Kavanaugh also said the mention in his yearbook of “Renate Alumnius” was a tribute to Renate Schroeder, who attended a nearby Catholic girls school. “That yearbook reference was clumsily intended to show affection, and that she was one of us,” said Kavanaugh during Thursday’s hearing. That statement conflicts with those of other classmates, other references in the yearbook and the claim that Schroeder, who now goes by Dolphin, didn’t know about it at the time, and regards the phrase as a slur on her chastity.
“I learned about these yearbook pages only a few days ago,” she said in a statement to the New York Times. “I don’t know what ‘Renate Alumnus’ actually means. I can’t begin to comprehend what goes through the minds of 17-year-old boys who write such things, but the insinuation is horrible, hurtful and simply untrue. I pray their daughters are never treated this way. I will have no further comment.”
“They were very disrespectful, at least verbally, with Renate,” said Sean Hagan, a Georgetown Prep student at the time, referring to Judge Kavanaugh and his football teammates in an interview with Times. “I can’t express how disgusted I am with them, then and now.”
Dolphin was one of the 65 women to sign a letter in support of Kavanaugh’s character, but she did so before she was aware of the yearbook reference.
In Kavanaugh’s yearbook, it also lists him as “Beach Week Ralph Club — Biggest Contributor.” Beach Week was a week of parties attended by Kavanaugh and his classmates the summer of the alleged result. Kavanaugh said that “ralphing” was a euphemism for throwing up, but that it didn’t imply heavy drinking on his part, but a weak stomach and an intolerance for spicy food. Sen. Sheldon Whitehouse tried to pin Kavanaugh down on his drinking habits. Kavanaugh didn’t answer directly but implied that frequent partying would have been incompatible with his high school record of high grades, varsity sports, and volunteer work.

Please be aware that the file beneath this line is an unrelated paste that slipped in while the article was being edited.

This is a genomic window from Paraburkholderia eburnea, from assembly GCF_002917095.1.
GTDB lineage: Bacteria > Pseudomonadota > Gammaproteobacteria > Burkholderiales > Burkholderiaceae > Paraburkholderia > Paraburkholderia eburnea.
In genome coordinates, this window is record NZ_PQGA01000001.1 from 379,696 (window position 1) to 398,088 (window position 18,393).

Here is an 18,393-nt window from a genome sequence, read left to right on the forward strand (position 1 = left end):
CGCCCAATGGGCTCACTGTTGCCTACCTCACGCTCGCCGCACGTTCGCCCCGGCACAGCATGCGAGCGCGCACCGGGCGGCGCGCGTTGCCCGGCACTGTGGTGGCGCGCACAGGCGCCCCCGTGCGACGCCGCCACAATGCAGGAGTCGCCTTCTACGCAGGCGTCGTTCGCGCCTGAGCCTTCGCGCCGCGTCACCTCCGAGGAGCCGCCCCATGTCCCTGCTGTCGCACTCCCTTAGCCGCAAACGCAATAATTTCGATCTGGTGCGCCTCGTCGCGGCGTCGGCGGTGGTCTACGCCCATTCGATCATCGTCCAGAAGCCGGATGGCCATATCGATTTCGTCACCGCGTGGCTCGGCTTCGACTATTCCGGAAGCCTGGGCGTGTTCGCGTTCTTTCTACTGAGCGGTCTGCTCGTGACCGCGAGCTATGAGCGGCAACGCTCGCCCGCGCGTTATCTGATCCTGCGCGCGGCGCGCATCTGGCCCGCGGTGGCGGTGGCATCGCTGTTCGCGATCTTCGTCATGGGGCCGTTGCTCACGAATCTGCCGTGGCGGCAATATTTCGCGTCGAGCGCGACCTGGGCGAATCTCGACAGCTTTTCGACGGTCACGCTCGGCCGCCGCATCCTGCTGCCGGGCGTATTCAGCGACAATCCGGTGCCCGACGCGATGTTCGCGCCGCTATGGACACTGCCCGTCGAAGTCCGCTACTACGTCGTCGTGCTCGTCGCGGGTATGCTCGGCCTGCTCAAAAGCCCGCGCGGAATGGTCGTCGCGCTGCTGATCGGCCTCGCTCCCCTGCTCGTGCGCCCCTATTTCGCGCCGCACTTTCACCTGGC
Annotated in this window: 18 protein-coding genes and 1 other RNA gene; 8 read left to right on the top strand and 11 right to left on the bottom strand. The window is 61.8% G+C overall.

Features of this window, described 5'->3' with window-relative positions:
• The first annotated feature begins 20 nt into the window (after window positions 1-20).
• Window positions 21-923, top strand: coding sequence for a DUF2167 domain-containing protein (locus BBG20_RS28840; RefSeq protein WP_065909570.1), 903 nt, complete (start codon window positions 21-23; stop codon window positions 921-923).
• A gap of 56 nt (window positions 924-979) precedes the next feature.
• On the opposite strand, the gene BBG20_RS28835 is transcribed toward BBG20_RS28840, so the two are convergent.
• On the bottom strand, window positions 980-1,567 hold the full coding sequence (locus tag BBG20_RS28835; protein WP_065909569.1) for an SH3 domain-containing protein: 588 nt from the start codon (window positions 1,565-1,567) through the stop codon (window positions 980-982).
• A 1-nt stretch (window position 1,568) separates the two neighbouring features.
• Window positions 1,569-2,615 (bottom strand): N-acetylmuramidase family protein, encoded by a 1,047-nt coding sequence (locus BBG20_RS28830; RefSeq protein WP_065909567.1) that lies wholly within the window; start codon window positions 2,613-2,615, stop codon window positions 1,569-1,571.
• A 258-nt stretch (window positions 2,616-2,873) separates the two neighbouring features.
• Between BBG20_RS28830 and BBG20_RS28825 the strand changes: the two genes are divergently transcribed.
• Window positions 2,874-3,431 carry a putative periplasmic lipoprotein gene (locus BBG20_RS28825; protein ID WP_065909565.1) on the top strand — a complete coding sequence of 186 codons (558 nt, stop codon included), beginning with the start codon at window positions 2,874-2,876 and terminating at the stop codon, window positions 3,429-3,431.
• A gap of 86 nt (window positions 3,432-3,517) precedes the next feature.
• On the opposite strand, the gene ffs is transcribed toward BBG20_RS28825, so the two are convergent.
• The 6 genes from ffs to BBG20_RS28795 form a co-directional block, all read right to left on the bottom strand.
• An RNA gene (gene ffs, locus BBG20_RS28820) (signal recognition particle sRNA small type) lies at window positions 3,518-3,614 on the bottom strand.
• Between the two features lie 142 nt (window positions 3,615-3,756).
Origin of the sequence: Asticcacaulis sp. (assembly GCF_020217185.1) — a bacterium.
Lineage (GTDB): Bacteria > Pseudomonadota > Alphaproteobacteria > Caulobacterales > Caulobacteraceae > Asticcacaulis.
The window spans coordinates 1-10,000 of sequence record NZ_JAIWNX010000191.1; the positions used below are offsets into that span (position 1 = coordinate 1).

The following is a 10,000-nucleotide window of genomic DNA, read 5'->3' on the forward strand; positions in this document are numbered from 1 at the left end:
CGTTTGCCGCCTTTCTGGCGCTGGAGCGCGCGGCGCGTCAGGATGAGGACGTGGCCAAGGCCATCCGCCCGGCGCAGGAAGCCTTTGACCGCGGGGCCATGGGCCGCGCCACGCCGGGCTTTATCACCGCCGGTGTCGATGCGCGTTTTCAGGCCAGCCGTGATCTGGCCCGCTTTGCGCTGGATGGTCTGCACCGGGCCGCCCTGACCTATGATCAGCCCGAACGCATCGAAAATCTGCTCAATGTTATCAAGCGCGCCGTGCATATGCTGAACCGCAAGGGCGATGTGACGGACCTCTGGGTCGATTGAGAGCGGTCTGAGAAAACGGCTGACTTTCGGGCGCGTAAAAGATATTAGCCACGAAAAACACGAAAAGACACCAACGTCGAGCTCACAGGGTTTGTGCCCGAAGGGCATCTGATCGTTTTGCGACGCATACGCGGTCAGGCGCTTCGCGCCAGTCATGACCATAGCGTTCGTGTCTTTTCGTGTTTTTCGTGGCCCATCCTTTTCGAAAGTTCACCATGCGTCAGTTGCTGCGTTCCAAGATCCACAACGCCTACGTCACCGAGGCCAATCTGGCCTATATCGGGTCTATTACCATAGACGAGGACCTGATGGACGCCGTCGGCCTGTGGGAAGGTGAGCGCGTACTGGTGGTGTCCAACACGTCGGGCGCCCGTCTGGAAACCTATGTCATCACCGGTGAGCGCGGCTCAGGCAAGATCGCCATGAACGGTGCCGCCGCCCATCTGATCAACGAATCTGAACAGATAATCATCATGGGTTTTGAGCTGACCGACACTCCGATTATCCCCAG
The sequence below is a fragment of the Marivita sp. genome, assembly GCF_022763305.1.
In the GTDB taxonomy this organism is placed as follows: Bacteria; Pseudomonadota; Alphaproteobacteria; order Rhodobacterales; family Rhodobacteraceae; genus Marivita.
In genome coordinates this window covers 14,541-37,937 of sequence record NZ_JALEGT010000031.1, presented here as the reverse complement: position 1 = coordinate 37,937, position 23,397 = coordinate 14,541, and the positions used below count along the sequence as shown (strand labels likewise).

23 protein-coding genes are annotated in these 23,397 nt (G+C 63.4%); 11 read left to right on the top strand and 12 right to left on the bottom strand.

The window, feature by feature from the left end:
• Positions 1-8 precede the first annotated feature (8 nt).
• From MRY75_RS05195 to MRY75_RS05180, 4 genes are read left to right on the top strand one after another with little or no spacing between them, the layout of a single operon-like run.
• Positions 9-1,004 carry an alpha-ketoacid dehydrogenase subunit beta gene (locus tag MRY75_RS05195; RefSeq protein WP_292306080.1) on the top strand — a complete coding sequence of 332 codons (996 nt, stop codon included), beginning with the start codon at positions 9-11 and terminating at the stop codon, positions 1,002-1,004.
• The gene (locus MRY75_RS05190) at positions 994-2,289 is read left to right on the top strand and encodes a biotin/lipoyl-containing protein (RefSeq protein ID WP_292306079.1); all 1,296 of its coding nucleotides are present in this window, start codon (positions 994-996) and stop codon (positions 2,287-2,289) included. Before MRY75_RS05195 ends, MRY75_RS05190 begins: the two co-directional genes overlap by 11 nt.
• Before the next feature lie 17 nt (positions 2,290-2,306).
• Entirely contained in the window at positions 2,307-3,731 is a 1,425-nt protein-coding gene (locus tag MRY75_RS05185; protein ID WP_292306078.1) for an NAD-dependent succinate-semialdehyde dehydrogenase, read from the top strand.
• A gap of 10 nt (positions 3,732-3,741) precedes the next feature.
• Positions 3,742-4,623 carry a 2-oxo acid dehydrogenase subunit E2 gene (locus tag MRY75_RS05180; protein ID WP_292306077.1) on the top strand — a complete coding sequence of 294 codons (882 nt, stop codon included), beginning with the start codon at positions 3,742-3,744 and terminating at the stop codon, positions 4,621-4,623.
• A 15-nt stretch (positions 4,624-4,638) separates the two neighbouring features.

“So the vomiting that you reference in the Ralph Club reference related to the consumption of alcohol?” asked Whitehouse.
“Senator, I was at the top of my class academically, busted my butt in school. Captain of the varsity basketball team” said Kavanaugh. “Got in Yale College. When I got into Yale College, got into Yale Law School. Worked my tail off.”
Kavanaugh has said that the drinking age in Maryland was 18 for most of his time in high school and that by the time he was a senior, whatever drinking he did was legal. Kavanaugh graduated from Georgetown Prep in 1983. Maryland raised the drinking age to 21 on July 1, 1982, so that the summer before his senior year he would not have been old enough to legally drink.
Ford took a lie detector test prior to her testimony and Harris asked Kavanaugh if he had done the same.
“No, I’ll do whatever the committee wants. Of course, those are not admissible in federal court,” replied Kavanaugh. “They’re not admissible in federal court because they are not reliable, as you know.”
Kavanaugh’s justified scepticism of polygraphs Thursday is a departure from an opinion he wrote two years ago in defence of the tests:
“As the Government notes, law enforcement agencies use polygraphs to test the credibility of witnesses and criminal defendants. Those agencies also use polygraphs to ‘screen applicants for security clearances so that they may be deemed suitable for work in critical law enforcement, defence, and intelligence collection roles.